The World Anti-Doping Agency (WADA) has moved in to investigate claims that an Athletics Kenya (AK) official demanded money from athletes to pass down leaner suspensions against doping.

International Association of Athletics Federations (IAAF) Ethics Committee had forwarded the case to WADA after two athletes, who got banned in the Beijing World Championships, came forward to say AK officials wanted money in exchange of shorter and favourable punishment after they tested positive to doping, reports Xinhua.

AK President Jackson Tuwei said on Tuesday that CEO Isaac Mwangi had been asked to step aside, for the at least 21 days, as investigations continue.

Kenyans Joyce Zakari and Francesca Koki, who were banned for four years after testing positive in the Beijing World Championships last year, have claimed that Mwangi asked them for 24,000 U.S. dollars each to reduce their suspensions.

“We went to the AK headquarters to ask about our prize money from the World Relays Championships in the Bahamas and he (Mwangi) wanted us to part with money so as to help us get leaner bans,” said Koki.

“But we did not have that kind of money and we told him we could not raise it.” The two ended up receiving four-year suspensions after their samples tested positive to banned diuretic furosemide.

Tuwei confirmed that Mwangi will take his annual leave and allow investigation to continue.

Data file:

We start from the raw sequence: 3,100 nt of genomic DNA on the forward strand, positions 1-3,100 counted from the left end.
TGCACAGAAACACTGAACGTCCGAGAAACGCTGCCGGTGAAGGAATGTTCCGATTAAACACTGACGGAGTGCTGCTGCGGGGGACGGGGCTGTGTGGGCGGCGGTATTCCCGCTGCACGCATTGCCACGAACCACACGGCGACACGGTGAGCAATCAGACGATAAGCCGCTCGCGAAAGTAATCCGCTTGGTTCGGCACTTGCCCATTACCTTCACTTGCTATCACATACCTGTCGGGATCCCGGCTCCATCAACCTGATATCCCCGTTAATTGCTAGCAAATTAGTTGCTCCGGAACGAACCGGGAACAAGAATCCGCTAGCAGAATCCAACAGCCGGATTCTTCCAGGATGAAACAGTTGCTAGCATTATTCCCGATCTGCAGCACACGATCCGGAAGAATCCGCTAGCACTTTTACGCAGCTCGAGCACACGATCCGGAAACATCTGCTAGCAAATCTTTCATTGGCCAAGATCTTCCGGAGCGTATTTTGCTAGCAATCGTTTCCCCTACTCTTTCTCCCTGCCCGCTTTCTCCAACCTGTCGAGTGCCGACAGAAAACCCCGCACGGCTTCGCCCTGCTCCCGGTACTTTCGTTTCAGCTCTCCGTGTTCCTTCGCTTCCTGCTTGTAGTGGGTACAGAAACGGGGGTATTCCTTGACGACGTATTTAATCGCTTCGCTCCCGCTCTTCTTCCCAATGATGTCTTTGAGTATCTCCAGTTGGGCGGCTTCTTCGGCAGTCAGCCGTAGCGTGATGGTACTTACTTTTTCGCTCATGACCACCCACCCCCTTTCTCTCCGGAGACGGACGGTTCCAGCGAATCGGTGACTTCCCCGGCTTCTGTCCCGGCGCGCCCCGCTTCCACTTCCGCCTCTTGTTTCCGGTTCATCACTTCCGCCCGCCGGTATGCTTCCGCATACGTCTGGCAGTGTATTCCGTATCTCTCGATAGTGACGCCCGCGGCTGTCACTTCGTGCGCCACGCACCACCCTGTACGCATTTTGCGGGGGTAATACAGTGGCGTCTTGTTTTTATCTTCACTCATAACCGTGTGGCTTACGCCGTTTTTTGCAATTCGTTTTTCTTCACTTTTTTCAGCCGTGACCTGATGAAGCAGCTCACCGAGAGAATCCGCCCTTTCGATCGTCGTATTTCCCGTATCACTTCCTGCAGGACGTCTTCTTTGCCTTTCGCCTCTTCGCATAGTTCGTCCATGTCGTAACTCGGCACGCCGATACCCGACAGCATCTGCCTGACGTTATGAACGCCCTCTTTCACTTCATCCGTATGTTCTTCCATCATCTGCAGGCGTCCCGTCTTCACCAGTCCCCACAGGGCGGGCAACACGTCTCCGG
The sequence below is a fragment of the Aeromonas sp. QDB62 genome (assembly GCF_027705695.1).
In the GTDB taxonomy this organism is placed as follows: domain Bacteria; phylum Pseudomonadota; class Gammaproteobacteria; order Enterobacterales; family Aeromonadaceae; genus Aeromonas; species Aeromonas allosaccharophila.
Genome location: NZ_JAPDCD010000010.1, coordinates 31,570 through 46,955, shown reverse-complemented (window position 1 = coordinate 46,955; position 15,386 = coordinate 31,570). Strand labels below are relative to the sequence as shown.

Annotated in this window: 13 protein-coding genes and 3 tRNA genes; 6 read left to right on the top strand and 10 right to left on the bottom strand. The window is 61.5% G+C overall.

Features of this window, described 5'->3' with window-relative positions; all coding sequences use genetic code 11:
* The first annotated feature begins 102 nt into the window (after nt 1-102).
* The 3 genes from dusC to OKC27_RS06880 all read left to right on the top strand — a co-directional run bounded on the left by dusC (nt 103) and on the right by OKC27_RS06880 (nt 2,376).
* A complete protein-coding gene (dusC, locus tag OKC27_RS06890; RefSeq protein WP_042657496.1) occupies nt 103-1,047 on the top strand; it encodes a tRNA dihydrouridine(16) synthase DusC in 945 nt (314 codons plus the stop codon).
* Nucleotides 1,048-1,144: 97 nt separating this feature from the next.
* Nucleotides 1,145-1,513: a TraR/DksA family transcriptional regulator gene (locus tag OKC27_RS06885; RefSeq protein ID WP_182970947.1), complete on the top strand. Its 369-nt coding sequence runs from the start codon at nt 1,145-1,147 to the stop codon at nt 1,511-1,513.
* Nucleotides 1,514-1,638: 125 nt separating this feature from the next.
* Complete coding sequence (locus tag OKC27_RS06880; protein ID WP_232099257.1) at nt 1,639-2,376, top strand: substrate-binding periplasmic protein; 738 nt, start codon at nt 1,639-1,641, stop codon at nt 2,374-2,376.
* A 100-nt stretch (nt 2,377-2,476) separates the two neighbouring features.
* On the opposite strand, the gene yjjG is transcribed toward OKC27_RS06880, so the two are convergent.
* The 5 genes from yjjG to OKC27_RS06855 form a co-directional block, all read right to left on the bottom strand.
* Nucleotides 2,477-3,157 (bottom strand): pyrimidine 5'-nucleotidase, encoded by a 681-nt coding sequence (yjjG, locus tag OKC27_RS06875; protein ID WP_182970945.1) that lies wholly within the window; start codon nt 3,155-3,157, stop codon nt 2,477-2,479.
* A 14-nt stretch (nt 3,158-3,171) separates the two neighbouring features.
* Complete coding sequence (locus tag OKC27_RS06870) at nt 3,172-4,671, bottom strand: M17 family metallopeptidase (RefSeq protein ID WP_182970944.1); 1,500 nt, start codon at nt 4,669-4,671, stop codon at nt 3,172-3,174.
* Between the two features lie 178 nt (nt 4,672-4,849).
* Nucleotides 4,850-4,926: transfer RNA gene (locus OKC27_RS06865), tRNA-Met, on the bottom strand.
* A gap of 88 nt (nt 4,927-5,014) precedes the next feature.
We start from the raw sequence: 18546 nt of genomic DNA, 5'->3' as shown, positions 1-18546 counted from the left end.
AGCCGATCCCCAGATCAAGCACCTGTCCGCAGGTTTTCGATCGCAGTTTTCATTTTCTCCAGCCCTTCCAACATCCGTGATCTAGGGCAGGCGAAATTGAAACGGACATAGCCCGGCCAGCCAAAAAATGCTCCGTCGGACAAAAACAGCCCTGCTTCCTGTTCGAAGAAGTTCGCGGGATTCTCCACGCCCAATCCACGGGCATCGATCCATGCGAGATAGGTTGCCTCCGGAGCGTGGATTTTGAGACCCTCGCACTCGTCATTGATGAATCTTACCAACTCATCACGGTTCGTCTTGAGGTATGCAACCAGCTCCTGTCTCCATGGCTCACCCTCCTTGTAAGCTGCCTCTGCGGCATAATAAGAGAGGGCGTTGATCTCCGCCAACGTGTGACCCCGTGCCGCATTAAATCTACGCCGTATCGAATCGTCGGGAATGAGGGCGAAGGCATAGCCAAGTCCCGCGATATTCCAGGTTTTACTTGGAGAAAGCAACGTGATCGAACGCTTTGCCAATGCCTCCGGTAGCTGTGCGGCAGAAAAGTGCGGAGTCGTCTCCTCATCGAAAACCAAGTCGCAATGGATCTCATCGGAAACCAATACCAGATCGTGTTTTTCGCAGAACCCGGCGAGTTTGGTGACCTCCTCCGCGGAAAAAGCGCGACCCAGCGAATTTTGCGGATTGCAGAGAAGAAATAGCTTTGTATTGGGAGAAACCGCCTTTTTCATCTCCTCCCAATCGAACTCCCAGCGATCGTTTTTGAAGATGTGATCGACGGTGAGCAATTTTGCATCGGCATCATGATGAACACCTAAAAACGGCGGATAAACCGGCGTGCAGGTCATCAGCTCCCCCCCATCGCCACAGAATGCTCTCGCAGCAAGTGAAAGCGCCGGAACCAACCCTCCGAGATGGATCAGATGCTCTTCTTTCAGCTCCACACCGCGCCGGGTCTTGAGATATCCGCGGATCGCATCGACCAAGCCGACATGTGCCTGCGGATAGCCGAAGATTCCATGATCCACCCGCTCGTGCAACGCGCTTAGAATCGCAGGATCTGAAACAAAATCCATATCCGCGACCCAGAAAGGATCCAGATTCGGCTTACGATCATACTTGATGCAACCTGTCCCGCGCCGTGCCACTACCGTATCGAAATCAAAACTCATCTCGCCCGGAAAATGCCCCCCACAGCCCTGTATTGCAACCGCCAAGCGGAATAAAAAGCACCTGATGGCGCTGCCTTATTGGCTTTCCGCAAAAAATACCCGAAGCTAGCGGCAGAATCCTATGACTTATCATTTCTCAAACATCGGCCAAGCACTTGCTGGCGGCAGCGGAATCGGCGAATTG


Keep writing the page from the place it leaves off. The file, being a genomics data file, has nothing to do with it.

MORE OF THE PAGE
“The information we received from the IAAF Ethics Commission demanded that he steps aside. The investigations will be done by WADA who will require more details from those concerned to know the way forward,” Tuwei told journalists in Nairobi on Tuesday.

The decision came after an emergency National Executive Committee (NEC) meeting at the federation in Nairobi, which also had local and regional anti-doping body’s and the Olympic Committee officials present.

Last November, Isaiah Kiplagat, David Okeyo and Joseph Kinyua, who were in charge of AK, were asked to step aside by the IAAF Ethics Commission for 180 days to allow investigation into claims of bribery and abetting doping.

Sharad Rao, a Kenyan judge was appointed by IAAF Ethics Committee, to investigate the case and he said his report will be ready next month, after which, IAAF can proceed to prosecute the officials.

But in the meantime, WADA wants Kenya’s anti-doping agency ADAK to take charge of the doping claim case.

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